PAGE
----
It has been well over a year since Semester at Sea Spring 2013 and I find myself thinking about it more and more. It was fantastic, and I can’t wait to travel again.
Because I was on a fairly limited budget, I tended to stay in the cities where we docked and I tried to walk as much as possible. Of course I had plans and short trips, but I often spent some time just walking through the city without much of an agenda. I would like to say that I took really deep HONY-esque pictures, but most of those pictures are in my head, safely.
Anyway, I walked, and sometimes got lost, and I felt like I melted into the streets and got a tiny taste of what it was like to live there. To blend in as much as I could (which was all relative in most countries with my fair skin and strange accent). We walked a LOT in Japan (my feet were killing me after Tokyo), and on the last day in Japan I spent a few hours walking completely alone in Kyoto. My editors at YJI had introduced me to an amazing friend of theirs, who had spent some time showing me around. When he left, I wandered around and ended up walking for hours. It was really cool. I read a lot about Kyoto’s history as I walked. I don’t know what this project is called, but it’s cool. These monuments explain a bit about the street names and the history of their origin. Very cool for someone who loves history (me).
I watched little kids walking home from school, and teenagers chatting and joking. Later, back in Kobe, I met up with some SASers who were also walking back to the port, and we cut through a massive public sports field. There we met up with some Japanese college students, who invited us for a game of Soccer. Although I have two left feet. So that was awesome!
In Hong Kong a friend and I also spent most of one day discovering the city. We got incredibly lost and it was wonderful (yeah, I didn’t think I would ever say that, either). I saw non-touristy parts of the city where people were too busy going about their lives to try to sell me something.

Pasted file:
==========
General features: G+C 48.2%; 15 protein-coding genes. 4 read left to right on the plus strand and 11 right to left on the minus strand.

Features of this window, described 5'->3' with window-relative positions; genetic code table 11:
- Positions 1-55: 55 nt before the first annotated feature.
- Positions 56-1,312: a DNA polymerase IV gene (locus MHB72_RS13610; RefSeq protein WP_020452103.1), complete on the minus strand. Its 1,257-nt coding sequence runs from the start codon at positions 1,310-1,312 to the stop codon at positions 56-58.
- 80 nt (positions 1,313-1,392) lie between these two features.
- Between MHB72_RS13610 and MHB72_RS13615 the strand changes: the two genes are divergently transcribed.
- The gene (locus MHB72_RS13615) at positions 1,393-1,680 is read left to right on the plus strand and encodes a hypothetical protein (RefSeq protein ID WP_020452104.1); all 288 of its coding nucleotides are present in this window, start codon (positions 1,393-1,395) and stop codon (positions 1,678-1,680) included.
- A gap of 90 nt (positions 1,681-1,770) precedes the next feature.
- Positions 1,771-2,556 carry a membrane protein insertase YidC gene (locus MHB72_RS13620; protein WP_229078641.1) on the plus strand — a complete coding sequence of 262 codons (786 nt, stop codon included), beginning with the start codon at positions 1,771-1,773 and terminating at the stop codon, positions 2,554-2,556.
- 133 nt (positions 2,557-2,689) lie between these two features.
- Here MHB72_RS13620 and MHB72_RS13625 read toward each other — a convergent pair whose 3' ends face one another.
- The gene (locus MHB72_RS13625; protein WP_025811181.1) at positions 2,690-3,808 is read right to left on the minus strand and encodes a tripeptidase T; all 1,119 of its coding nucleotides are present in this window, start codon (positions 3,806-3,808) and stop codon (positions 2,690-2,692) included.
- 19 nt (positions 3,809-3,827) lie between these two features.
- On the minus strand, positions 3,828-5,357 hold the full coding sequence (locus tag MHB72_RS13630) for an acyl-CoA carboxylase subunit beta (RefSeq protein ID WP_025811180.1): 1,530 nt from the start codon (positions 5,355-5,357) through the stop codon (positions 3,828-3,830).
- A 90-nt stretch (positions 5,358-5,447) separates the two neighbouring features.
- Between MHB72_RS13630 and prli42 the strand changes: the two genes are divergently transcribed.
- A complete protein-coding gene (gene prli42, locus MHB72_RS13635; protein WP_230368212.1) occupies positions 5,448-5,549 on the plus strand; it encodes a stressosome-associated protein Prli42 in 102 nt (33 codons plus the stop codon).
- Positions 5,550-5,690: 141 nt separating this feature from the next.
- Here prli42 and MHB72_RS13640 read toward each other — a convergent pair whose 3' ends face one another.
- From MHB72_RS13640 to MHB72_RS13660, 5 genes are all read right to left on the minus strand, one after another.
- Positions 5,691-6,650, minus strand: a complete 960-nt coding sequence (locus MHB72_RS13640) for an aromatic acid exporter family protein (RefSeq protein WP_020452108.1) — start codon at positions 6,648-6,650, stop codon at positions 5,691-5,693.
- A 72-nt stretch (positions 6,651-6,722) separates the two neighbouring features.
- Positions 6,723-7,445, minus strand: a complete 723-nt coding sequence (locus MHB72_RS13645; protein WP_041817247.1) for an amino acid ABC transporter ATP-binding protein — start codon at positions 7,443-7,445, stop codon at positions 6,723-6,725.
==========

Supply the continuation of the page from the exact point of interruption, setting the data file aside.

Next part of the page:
Yangon (Myanmar) was probably one of my favourite cities to walk aimlessly in. I felt like I knew so little about the people, and a lot of them were wary of answering questions, so observing the city as I walked gave me a better feeling of its struggles and atmosphere and joys. In Casablanca I had an intense conversation with a local linguistics professor about the evolution of languages, the Arab Spring and the youth of his country.
It’s a pretty intangible concept, this idea that a place sometimes nestles in your being when you are walking around in it, watching it, tasting it, feeling it. You don’t find facts, but you find a sense of it that you can’t shake. I could lose my photos (God forbid) and the memories may grow fuzzy, but the sense of the cities I visited remains unique and vivid. It makes me feel like I did not just visit there. I was part of it. I was one of the many feet that trudged through it. And maybe for a few seconds, I was just another cog in the wheel of those cities.
I refuse to be ashamed that I visited India but not the Taj Mahal, and China but not the Great Wall. Maybe one day I will visit those, but I don’t feel that I have missed out. I had experiences that money could not buy, education that no class could teach, networking that no conference could offer. I will never feel sorry that for a few days at a time, I got caught up in the web of interwoven threads that make us human.